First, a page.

marching powder

February 28, 2008

marching powder

Marching Powder was a book Ms. (Mrs.?) D pressed onto me just before this dinner. It’s quite a departure from our regular reads I think – I can’t remember the last time I read a non-fiction book, much less a biography. The incredulous true story told in the first person had me through the book in record time.

Thomas McFaddon, international drug smuggler, gets caught on a run from Bolivia to the UK and put in San Pedro Jail in La Paz. The first few chapters are fascinating in themselves, describing the mechanics of a drug run from false suitcase bottoms and bribing customs officials.

The book really takes off though when McFaddon describes life in the world’s strangest prison. There are food stalls, restaurants and shops within the prison walls. Wives and children of the prisoners often live in the prison too, and prisoners have to buy their own cells, using ‘estate agents’ and exchanging ‘title deeds’. For a period, McFaddon earns the money he needs to live there by giving tours to backpackers who are in La Paz. To top it off, the country’s purest cocaine is produced in labs there, so the inmates don’t have to go without for long and even the prison cat is addicted to cocaine smoke.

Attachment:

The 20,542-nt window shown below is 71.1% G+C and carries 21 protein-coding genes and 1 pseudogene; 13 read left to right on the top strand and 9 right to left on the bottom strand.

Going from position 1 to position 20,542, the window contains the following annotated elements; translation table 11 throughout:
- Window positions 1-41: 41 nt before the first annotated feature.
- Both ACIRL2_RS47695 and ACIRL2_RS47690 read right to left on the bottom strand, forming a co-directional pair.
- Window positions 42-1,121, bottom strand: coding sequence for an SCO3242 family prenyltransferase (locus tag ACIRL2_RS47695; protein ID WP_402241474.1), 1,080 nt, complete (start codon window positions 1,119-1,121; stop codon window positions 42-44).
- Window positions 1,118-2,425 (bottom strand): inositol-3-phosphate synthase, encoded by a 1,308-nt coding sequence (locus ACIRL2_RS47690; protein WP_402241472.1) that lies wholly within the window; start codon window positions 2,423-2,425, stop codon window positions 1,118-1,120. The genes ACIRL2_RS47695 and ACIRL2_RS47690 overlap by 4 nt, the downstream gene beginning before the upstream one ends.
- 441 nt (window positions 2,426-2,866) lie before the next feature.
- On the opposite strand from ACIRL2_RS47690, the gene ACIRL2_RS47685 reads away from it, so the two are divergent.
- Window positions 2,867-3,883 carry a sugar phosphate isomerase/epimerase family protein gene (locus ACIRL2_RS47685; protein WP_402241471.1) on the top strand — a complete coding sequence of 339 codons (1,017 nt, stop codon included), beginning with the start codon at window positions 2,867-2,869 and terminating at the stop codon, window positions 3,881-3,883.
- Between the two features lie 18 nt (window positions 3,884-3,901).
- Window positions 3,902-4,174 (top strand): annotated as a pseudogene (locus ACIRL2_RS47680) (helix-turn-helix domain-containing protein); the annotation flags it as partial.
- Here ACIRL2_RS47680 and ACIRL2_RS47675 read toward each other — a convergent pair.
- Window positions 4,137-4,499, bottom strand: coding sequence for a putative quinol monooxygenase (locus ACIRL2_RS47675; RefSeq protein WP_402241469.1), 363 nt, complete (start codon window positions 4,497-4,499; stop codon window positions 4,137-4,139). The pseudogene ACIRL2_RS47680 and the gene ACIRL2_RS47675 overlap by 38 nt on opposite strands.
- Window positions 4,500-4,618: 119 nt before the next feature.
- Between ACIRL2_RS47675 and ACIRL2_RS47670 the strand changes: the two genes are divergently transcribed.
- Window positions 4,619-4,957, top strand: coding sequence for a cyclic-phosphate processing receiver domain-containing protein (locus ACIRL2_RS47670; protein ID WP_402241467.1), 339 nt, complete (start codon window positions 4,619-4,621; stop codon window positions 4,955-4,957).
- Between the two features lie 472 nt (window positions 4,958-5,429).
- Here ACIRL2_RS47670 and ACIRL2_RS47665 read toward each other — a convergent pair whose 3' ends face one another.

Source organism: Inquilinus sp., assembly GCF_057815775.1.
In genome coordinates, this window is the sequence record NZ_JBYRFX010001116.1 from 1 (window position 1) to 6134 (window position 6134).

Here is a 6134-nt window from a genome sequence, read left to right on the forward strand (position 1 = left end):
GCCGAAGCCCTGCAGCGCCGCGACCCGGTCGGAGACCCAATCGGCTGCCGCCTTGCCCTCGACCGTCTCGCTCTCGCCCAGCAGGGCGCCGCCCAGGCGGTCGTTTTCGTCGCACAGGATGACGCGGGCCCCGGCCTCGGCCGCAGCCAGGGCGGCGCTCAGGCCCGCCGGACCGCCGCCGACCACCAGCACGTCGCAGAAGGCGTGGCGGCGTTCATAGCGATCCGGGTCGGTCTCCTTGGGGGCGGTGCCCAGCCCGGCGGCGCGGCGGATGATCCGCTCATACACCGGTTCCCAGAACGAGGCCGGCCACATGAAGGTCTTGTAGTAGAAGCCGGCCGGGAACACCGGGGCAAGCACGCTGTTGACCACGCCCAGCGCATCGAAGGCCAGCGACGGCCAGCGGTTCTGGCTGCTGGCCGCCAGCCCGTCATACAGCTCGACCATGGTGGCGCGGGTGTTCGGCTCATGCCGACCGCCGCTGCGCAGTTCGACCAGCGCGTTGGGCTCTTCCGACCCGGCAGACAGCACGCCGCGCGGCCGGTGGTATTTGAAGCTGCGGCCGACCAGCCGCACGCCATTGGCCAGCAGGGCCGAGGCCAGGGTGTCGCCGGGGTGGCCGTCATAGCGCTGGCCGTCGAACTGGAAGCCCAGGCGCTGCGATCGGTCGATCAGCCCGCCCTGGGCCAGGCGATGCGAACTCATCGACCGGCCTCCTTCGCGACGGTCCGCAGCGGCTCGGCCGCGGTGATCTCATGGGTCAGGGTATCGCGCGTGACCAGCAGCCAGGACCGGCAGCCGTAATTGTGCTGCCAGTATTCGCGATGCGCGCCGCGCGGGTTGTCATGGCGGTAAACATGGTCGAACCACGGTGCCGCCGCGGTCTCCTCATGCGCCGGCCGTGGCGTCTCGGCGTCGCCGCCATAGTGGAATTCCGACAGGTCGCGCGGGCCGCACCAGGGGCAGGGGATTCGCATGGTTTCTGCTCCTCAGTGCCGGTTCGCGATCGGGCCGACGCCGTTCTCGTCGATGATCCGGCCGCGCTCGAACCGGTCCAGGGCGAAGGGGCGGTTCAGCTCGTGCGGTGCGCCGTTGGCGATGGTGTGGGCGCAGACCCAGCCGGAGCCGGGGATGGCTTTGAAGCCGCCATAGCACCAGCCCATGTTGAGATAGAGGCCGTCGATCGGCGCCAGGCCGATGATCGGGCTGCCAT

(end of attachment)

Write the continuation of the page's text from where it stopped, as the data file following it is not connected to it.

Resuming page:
The violence and extreme corruption that allows such a system to exist are played down, but the book’s honest style and unflinching telling of prison life make it a riveting read. If you don’t believe it (the British High Commission envoy who visited McFaddon in jail didn’t), read it for yourself.


One Response to “marching powder”

  1. Dors Says:

    Hurrah for Ms/Mrs D!

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